Laithwaites say; "Here’s a lip-smacking example of entry-level Chilean Cabernet at its best. It’s from the Luis Felipe Edwards estate, an impressive, family winery located on the upper slopes of the Colchagua Valley. A canny businessman, Luis Felipe Edwards Snr made money in the construction industry, then followed his dream and created his own wine estate, starting in the 1970s with 60 hectares of 70 year old vines. Today, the estate remains very much family run, and is highly successful, having been named ‘Chilean Winery of the Year’ four times. Behind the grand façade of an old colonial house is a state of the art winery, complete with a luxurious barrel cellar. Enjoy this classic Chilean Cabernet in a handy taster size with a hearty dish."


Our verdict?

Very plummy on the nose and the dark fruit follows through on the palate, with a touch of oak. Young and easy to drink, but nothing inspiring.


 

Monday 20th December

The cheeky elf joined me in opening door 20, which found a Tuscan number from 2019 called Saracosa.


Laithwaites describe it as "inspired by the ‘Super Tuscans’ – a style first developed by Antinori in the 1970s. These wines kick started the region’s renaissance and became some of the most exclusive and expensive in the world. Saracosa is from the Barbanera family estate, overlooked by the Saracosa hill near Montalcino. Half their vineyards are in the Vino Nobile di Montepulciano DOCG, and the remainder just beyond. In the 5-Star 2019 vintage Saracosa’s old vines delivered exceptional concentration. The fruit was then part-aged in French oak barriques to lend a toasty layer of complexity. Dense, dark cherry and chocolatey tones make this a serious choice for pasta with pork ragù or bistecca alla fiorentina (steak with cannellini beans in tomato sauce).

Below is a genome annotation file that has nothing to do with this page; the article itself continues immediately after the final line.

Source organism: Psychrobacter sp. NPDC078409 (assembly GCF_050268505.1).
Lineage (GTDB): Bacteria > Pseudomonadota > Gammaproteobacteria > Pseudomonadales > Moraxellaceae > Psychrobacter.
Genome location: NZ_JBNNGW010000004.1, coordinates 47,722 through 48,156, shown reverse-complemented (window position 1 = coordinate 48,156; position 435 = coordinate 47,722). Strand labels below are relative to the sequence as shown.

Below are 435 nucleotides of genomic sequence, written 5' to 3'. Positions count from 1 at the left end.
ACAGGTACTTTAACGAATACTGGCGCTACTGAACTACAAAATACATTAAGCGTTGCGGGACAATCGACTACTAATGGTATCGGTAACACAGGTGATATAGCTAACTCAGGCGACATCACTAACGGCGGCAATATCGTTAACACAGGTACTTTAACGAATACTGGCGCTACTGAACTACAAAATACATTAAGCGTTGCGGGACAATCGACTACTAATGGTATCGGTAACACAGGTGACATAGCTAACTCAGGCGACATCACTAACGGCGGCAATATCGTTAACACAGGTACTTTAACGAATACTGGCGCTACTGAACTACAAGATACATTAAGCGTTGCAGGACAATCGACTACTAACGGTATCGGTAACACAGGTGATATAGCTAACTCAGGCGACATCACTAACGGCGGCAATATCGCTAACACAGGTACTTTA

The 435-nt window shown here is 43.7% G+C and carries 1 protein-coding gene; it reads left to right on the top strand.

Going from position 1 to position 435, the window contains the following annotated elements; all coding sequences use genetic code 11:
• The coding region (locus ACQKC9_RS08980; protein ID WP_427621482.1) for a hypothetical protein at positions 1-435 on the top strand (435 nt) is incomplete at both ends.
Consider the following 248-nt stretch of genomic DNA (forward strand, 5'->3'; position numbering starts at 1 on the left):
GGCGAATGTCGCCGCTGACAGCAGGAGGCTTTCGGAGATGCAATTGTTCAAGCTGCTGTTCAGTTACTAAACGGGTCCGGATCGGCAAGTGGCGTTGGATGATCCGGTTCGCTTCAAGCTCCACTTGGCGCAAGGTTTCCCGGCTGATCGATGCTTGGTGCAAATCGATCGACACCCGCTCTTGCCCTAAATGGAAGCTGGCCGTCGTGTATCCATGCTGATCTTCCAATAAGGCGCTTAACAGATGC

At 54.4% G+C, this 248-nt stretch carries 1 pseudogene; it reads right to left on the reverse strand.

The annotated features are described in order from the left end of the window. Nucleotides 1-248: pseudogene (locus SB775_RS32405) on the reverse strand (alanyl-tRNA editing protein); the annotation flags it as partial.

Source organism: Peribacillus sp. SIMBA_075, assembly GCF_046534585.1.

Our verdict?

Fruity and medium bodied, this was a decent bottle to drink on its own, but I can imagine it would be event better with a Tuscan stew! The 750ml version is £9.99, so will go on the list as a buy again.


 

Tuesday 21st December

We have a repeating wine (the advent calendar gods must have realised that I enjoyed this one!)


Please see Wednesday 15th.












 

Wednesday 22nd December


Another repeat - but when it's Cabalié, I don't object.


See 1st December














 

Thursday 23rd December

More loony wine today as Aluado repeats. See 10th December.

 

Friday 24th December


And so the last door of the advent calendar - a half bottle of champagne nestled in the roof cavity.


Laithwaites say, "Over 170 years of experience have gone into the making of this ripe orange-scented toasted brioche Champagne. It's the work of 5th generation winemaker Julian Fourrier, whose father, Philippe, created this special cuvée in honour of his wife, Brigitte. Her maiden name was Delmotte. The grapes are a classic blend of Pinot Noir and Chardonnay taken from vineyards first planted by Philippe and Brigitte. All the family's 18 hectares of vines lie within Champagne's little known Côte des Bar, described by Wine Folly as "the hottest Champagne region right now". Made traditionally, this fine fizz was aged four years on its lees to enhance its rich toasty flavour. "


Our verdict?

We'll save this for New Years Eve...!